Well, the Joint Base San Antonio Fort Sam Houston News Leader
is probably not the best place to look for local jazz updates, even if the venue is on the base. "Tickets for the next Friday Night Jazz concert at the Fort Sam Houston Theater are on sale. Featured artists include the Jeff Lorber
Fusion with special guest saxophonist [sic] Jimmy Haslip
of The Yellowjackets."
Not a promising start, unless Jimmy has taken up a new axe and rejoined his old band. It takes about four tries and 30 minutes just to get on the base because I am not a Department of Defense ID cardholder. At the Main Gate, I am directed to an exasperated civilian employee to get a Visitor Passa new requirement. The employee knows nothing about the concert and unhappily reveals that there has been a steady stream of visitors inquiring about this jazz thing.
I arrive late for the first set. The guy who I am supposed to meet at the hall- -auspiciously nicknamed Birdis, at first, undiscoverable. When I do find him, I am directed to wait in the lobby.
This, I think, is a government operation. But it's all worth it.
With due respect to Everette Harp
, who is wailing R&B lines and sort of channeling George Coleman
at the same timeon saxophone, of course, where he belongsHaslip, as expected, is on electric bass, but is no longer with The Yellowjackets. Jeff Lorber Fusion is putting on a show, and the crowd audibly loves it. Waiting in the lobby is ok by me. I can listen, right?
Eventually, I make my way backstage where the band is between sets. Haslip greets me with a bear hug, like a long-lost friend. Our planned interview gets rolling even before the second set begins. It turns out to be a memorable evening, and we are just getting started.
Lorber and company (including funk drummer Sonny Emory
, whose energy and ability to lock into a melodic groove with Haslip are a highlight of the evening) feature a good sample of their Grammy-nominated recording, Hacienda (Heads Up Records). Significantly, as I later learn, Lorber and Haslip have coproduced the album. After an encore, Haslip ushers me into another room backstage. He starts talking almost immediately: the continuation of an interview we began about a month before. I can hardly believe his energy after what Haslip accurately describes as playing "a lot of notes." We get going for a bit, but then the government buses the band downtown to its hotel. I follow and get lost. I go to the wrong hotel. I finally find Haslip sitting in the lobby of the correct hotel. It is near midnight. His day began at 5 AM in another city. He is drinking a Red Bull. So far, the evening has been surreal.
But worth it.
Really worth it.
Because Jimmy Haslip is a great raconteur. If you think he can play some, you really ought to hear him talk. It is, as they say, a real treat. There's nearly fifty years of experience in music here, a figure that really doesn't belie how young Jimmy was when he started.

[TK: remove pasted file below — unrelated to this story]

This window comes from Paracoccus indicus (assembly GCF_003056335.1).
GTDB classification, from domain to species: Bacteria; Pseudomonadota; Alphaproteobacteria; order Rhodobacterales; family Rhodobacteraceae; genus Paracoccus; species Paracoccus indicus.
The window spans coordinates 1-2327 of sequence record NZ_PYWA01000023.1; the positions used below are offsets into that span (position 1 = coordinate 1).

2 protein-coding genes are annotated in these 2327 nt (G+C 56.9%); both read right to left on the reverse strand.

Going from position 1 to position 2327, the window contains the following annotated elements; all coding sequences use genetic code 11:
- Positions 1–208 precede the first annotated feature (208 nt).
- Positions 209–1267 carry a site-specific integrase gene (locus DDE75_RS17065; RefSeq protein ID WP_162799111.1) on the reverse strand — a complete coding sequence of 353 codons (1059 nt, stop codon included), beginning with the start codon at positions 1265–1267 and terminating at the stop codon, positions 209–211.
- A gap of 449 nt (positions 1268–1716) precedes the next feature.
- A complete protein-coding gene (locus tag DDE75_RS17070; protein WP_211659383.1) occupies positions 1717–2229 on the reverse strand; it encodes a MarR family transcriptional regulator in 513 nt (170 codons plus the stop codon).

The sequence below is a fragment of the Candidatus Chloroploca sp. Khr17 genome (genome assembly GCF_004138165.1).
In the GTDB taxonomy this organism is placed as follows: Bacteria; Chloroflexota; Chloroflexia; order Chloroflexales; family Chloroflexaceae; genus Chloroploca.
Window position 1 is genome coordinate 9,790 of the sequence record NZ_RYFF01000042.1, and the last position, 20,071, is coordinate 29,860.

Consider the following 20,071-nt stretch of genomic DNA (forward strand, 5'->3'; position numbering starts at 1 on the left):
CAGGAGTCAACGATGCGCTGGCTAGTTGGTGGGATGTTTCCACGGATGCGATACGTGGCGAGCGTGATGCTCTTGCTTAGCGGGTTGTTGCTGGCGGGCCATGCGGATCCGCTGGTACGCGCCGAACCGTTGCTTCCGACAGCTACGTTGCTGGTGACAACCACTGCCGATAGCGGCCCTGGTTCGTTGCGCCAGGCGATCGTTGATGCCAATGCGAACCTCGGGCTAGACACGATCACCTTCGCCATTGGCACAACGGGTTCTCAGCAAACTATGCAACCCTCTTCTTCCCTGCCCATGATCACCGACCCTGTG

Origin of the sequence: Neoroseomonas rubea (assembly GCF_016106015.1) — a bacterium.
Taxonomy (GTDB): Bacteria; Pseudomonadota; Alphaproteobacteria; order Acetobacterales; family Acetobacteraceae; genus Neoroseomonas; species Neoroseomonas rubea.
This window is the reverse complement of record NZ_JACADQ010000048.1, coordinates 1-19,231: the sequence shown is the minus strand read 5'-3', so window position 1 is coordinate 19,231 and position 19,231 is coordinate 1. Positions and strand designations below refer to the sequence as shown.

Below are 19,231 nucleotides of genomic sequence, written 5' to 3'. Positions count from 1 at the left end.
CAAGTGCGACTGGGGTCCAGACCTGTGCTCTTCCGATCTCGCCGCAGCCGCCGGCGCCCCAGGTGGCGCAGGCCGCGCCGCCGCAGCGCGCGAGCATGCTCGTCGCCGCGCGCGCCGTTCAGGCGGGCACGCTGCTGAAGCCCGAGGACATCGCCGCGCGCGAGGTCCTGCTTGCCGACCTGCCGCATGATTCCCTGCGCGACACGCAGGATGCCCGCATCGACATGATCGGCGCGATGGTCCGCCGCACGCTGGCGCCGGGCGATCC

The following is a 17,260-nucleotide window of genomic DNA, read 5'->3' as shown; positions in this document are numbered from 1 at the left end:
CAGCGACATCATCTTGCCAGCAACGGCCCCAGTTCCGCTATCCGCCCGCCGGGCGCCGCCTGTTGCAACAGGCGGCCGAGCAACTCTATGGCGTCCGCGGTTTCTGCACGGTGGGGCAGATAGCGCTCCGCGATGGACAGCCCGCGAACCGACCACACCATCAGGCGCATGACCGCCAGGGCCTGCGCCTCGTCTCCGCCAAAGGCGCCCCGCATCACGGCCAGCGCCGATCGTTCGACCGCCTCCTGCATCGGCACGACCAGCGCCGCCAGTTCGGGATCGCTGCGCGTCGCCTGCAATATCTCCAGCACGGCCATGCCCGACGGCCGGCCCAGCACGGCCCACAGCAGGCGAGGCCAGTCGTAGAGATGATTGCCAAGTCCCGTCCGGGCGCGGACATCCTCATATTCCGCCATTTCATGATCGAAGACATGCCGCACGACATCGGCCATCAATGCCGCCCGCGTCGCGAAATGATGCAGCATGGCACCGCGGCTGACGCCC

At age 62, Haslip is, like me, an aging boomer. But he is a youthful-looking 62. He grew up in a music-loving family, but was the only musician. His formative influences were eclectic and his musical vocabulary is correspondingly broad. "I listen to everything. Everybody has something to offer." His older brother, Gabriel Haslip-Viera, introduced Haslip to Miles Davis
but just as importantly to Stravinsky and Mahler, whose influence on Haslip was enormous as well. His parents listened to the swing bands of their youth. As for the rest, Haslip grew up listening to what all the boomers passed through, including elvis
, the British invasion, Led Zeppelin
, Motown, the Philly Sound, and, he thoughtfully adds, even to Mantovani and to Bert Kaempfert. "And we're of Puerto Rican heritage," he brightens, so that Mongo Santamaria
and the rest of the rich Latin jazz scene was there as well. You'd expect that someone who had all of that pass through his ears would be hard to pigeonhole. And he is. Jimmy started on the trumpet, also played Baritone horn and tuba in high school, where he was a multi-letter athlete. I think to myself that he has retained some of that athleticism into late middle age, and that it probably explains some of his physical energy. Whatever it was about his formative years, including learning the bass by playing lines from a trombone method book, it all worked.
By that I mean, Haslip basically made his name as a pioneering fusion player with what started out as an experimental band, The Yellowjackets, where I first heard him in the 1980s.
He spent 31 years with the 'Jackets, "a lifetime," he calls it, "leaving "on hiatus" in 2012, but in reality, for good. His replacement, fittingly, is Felix Pastorius
, Jaco Pastorius